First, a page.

A three-member panel of state officials will decide today whether an eastern Iowa congressman will face a primary opponent in June.
State Senator Joe Seng, a Democrat from Davenport, hopes to challenge Democratic Congressman Dave Loebsack’s bid for reelection, but two attorneys have picked through Seng’s nominating petitions, finding a raft of problems — things like the signature of a known felon, signatures from at least eight residents of Illinois, plus instances where a husband or wife signed their spouses name along with their own.
These details are important, because the three-member panel reviewing this case could rule some or all of those signatures are invalid — reducing the number of petition signatures Seng collected in key counties. That could disqualify Seng from the June ballot. Attorney Jeff Link cited one instance where just the name Angie had been written on a petition.
“There’s no way to verify this at all,” Link said during Tuesday evening’s hearing. “You can’t just search for the name Angie.”
Seng’s attorney admitted people who collected signatures on Seng’s behalf may have not followed all the rules, like getting the correct name and address of everyone who signed the petitions.
“The absence of a specific house number and street, although certainly would be more desirable, we don’t think is grounds for the omission of that signature,” he said.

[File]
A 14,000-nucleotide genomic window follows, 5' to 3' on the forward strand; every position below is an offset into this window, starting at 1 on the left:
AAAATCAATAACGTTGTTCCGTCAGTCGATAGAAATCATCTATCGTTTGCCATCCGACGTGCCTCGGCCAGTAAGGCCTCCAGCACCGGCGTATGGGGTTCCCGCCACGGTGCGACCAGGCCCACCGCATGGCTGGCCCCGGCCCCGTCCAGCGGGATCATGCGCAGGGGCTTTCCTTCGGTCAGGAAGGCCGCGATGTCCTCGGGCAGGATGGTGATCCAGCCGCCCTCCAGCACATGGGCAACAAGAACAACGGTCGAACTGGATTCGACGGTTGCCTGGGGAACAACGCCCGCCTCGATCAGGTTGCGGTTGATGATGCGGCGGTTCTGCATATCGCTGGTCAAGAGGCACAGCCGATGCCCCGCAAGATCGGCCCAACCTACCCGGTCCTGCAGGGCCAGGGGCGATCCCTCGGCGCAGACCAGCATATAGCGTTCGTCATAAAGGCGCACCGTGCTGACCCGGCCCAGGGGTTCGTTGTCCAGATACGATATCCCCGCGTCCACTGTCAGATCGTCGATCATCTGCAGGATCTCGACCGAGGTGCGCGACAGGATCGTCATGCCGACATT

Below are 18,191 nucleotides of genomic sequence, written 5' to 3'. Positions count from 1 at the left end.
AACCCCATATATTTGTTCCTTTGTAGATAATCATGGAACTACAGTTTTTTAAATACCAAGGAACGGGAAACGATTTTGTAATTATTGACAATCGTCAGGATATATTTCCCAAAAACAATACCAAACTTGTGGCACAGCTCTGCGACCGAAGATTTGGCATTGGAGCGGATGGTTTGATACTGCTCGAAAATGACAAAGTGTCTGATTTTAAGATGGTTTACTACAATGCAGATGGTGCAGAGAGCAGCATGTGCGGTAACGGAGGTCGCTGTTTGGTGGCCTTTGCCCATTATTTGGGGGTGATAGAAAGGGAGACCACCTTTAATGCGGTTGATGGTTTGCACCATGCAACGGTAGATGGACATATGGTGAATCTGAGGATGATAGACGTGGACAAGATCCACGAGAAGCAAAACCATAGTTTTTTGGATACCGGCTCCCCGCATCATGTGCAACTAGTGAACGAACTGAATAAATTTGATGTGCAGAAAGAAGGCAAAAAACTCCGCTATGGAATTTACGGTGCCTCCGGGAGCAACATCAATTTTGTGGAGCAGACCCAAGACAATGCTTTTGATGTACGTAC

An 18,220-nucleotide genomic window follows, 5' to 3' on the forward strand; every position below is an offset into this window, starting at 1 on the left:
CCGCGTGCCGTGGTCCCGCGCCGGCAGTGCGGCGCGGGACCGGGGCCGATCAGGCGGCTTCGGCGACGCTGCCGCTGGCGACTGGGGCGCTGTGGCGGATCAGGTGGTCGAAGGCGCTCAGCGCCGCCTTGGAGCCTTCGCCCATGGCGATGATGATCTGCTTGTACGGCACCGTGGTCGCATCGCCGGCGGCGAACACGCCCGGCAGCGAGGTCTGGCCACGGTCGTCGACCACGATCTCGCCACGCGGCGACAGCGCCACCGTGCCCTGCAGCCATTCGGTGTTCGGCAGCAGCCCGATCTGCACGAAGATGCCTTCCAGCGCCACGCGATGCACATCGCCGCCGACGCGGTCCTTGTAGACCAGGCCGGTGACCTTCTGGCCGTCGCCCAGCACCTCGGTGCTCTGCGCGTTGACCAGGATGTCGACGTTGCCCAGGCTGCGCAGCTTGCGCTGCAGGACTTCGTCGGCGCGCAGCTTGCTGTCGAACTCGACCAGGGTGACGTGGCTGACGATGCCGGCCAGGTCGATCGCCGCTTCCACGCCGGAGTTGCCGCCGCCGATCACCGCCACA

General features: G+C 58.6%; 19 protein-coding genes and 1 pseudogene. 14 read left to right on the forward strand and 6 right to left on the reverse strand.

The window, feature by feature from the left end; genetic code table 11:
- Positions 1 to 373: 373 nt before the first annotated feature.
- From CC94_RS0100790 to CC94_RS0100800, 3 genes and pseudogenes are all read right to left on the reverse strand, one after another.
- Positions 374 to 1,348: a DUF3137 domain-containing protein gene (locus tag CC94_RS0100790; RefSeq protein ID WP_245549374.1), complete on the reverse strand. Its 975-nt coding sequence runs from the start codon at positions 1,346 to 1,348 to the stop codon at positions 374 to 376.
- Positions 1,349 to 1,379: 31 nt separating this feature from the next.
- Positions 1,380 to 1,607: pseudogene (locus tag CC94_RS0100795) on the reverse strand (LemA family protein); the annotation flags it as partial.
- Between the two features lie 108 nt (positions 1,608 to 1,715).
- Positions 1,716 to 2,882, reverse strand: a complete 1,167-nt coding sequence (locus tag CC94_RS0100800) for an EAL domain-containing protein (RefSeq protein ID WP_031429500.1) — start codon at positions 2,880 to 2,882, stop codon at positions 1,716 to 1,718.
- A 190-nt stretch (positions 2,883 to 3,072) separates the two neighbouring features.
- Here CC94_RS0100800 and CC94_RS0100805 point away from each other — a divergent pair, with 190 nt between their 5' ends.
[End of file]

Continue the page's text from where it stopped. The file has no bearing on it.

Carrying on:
Seng made a brief personal appeal to the three-member review board that will decide his fate.
“It would be not maybe a travesty,” he said, “but I was very close on these counties.” To run for congress,
Seng needed to collect a minimum amount of signatures in 12 of the 24 counties in the congressional district. In Wayne County, for instance, Seng needs to have 16 valid signatures — and there’s a question of whether he can meet that threshold if the review panel decides to throw out just a couple of the signatures — from people who lived in another county. Link, the attorney who presented a long list of alleged problems with the petitions, urged the panel to follow the letter of the law and declare Seng had not qualified for the primary ballot.
“Our review of these petitions show this was a scatter-gun effort, at best,” Link said.
Iowa Secretary of State Matt Schultz, Attorney General Tom Miller and Deputy State Auditor Warren Jenkins make up the review board for this case and they spent more than two hours Tuesday night hearing the testimony. They’ll issue a decision sometime today.
Part of this drama involves a handful of signatures collected at a bar called the Fibbin’ Fisherman Lounge in Corydon. The Ottumwa veterinarian who was in the establishment to get those signatures for Seng has said he had to buy “many rounds of drinks” to get people to sign those petitions.
AUDIO of the hearing’s opening and a discussion of petition signatures in Wayne County.
AUDIO of discussion of petititon signatures in Wapello County.
AUDIO of discussion of petition signatures in Scott County.
AUDIO of closing discussion among Iowa Attorney General Tom Miller, chair of the panel; Iowa Secretary of State Matt Schultz & Deputy State Auditor Warren Jenkins.